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Should Democrats Allow Us To Go Over That Cliff?

On Wednesday night’s edition of The Last Word, Lawrence O’Donnell, brilliantly, suggested a Democratic strategy for winning the war on taxes, in terms of getting rates raised on the top two percent of wealthy Americans.

He simply urged Democrats to let all of the Bush tax cuts expire on January 1 (go “over the cliff”) and then immediately introduce a bill to cut taxes only for those making $250,000 or less, leaving the Clinton-era rates in place for the wealthy. He argued that given the Republican Party’s undying loyalty to Grover Norquist and his tax pledge, they would have no choice but to support the Democratic proposal. How could they defend not voting for a tax cut for 98% of Americans?

O’Donnell reminded viewers that they would have to tolerate a short period in January where their taxes would go up, but after the legislation passed they would get a retroactive refund of those increased taxes.

Now, as I say, this appears to me to be a brilliant strategy and one that has potential. My only concern is that those Bush tax cuts for everyone under $250,000 should not become permanent, but should be modified in the future, after the economy has sufficiently recovered, so as to  help get and keep our fiscal house in order.

Other than that, it may be a strategy that works, although as O’Donnell suggested, Democrats may not have the, uh, huevos to pull it off. We shall see, but it remains an interesting concept.

Romney And The NAACP

About Romney’s speech to the NAACP, MSNBC’s Lawrence O’Donnell told TheGrio’s Goldie Taylor the following on Wednesday:

Tell me, Goldie, if I’m being too cynical, to think that the Romney campaign actually went in that room today with the hope of getting booed, at least three times, because they want the video of their candidate being booed by the NAACP to play in certain racist precincts where that will actually help them.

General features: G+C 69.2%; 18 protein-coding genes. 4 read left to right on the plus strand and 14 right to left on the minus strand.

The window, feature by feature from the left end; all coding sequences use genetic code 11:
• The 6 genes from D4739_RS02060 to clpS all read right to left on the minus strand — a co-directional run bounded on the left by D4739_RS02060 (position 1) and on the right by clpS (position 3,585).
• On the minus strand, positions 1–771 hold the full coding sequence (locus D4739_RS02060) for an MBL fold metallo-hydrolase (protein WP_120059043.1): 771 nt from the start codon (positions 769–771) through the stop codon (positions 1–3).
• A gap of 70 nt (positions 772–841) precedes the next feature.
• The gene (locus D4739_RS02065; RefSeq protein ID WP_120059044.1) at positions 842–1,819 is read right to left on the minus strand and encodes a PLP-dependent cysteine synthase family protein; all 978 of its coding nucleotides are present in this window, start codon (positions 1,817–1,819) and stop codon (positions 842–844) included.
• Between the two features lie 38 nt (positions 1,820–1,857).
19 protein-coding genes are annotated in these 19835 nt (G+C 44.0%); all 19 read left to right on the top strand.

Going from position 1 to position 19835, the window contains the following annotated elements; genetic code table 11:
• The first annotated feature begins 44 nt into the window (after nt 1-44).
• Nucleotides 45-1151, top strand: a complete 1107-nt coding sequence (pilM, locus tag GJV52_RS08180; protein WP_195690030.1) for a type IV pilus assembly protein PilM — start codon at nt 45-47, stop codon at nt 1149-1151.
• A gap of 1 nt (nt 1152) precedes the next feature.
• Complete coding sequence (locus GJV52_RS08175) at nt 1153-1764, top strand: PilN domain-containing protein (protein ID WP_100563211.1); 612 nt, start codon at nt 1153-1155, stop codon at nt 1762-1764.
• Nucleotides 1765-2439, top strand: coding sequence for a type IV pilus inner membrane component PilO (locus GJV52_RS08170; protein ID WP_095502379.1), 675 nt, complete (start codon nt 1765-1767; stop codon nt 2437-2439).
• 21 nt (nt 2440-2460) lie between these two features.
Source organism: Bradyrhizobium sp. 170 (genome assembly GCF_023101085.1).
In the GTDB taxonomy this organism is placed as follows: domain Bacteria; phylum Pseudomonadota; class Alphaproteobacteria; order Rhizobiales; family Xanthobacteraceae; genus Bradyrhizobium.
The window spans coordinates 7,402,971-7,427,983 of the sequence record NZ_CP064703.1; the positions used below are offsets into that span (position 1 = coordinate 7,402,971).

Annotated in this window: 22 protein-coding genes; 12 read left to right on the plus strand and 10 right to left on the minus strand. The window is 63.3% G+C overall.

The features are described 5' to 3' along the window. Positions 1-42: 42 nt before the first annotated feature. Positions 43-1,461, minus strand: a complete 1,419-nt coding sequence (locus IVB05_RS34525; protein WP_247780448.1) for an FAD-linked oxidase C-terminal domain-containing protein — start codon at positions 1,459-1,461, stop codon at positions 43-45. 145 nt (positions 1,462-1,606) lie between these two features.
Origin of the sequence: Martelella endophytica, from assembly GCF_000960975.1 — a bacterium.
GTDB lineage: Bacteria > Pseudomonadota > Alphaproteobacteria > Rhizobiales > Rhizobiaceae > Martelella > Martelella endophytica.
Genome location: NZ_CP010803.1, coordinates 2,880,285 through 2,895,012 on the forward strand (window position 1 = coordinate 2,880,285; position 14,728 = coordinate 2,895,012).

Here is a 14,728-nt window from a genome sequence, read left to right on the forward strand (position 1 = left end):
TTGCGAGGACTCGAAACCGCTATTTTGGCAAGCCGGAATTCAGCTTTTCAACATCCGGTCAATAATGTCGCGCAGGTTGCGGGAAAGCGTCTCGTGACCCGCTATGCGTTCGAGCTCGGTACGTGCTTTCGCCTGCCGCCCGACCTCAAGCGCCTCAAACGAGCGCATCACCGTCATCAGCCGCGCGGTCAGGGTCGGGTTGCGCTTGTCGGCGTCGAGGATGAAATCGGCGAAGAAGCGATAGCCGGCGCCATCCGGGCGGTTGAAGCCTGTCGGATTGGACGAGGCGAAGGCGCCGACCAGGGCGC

There were other liberals, including Nancy Pelosi, who offered up the notion that Mittens had an ulterior motive when he went to Houston and deliberately used the word “ObamaCare,” as in,

I will eliminate expensive non-essential programs like ObamaCare…

Pelosi said that Romney made a “calculated move” to “get booed,” which he most certainly got after the ObamaCare remark.  Now, I wasn’t one to initially and cynically think Mittens deliberately sought the disapproval of a room full of black folks in order to exploit white angst around the country.

But then I saw this report:

Mitt Romney says he wasn’t surprised by the chorus of boos he received Wednesday morning when he said in a speech to the NAACP National Convention that he plans to repeal President Obama’s national health care law.

“I think we expected that,” Romney said in a taped interview with Fox Business Network, scheduled to air Wednesday at 8 p.m.

Well, although I am normally quite ready to suspect the worst of Republican presidential candidates, I am not quite ready to believe that Mitt Romney went to Houston and exploited his father’s memory in order to appeal to American racists.  Romney said this to the group:

The Republican Party’s record, by the measures you rightly apply, is not perfect. Any party that claims a perfect record doesn’t know history the way you know it.

Yet always, in both parties, there have been men and women of integrity, decency, and humility who called injustice by its name. For every one of us a particular person comes to mind, someone who set a standard of conduct and made us better by their example. For me, that man is my father, George Romney.

It wasn’t just that my Dad helped write the civil rights provision for the Michigan Constitution, though he did. It wasn’t just that he helped create Michigan’s first civil rights commission, or that as governor he marched for civil rights in Detroit – though he did those things, too.

More than these public acts, it was the kind of man he was, and the way he dealt with every person, black or white. He was a man of the fairest instincts, and a man of faith who knew that every person was a child of God.

I’m grateful to him for so many things, and above all for the knowledge of God, whose ways are not always our ways, but whose justice is certain and whose mercy endures forever.

I am sure the folks in the room would have been grateful if Romney had taken the occasion of mentioning his father’s civil rights work to assure black voters that he opposes Republican efforts to suppress their votes, as the party is doing all over the country. But, alas, he didn’t. And no one was surprised at that.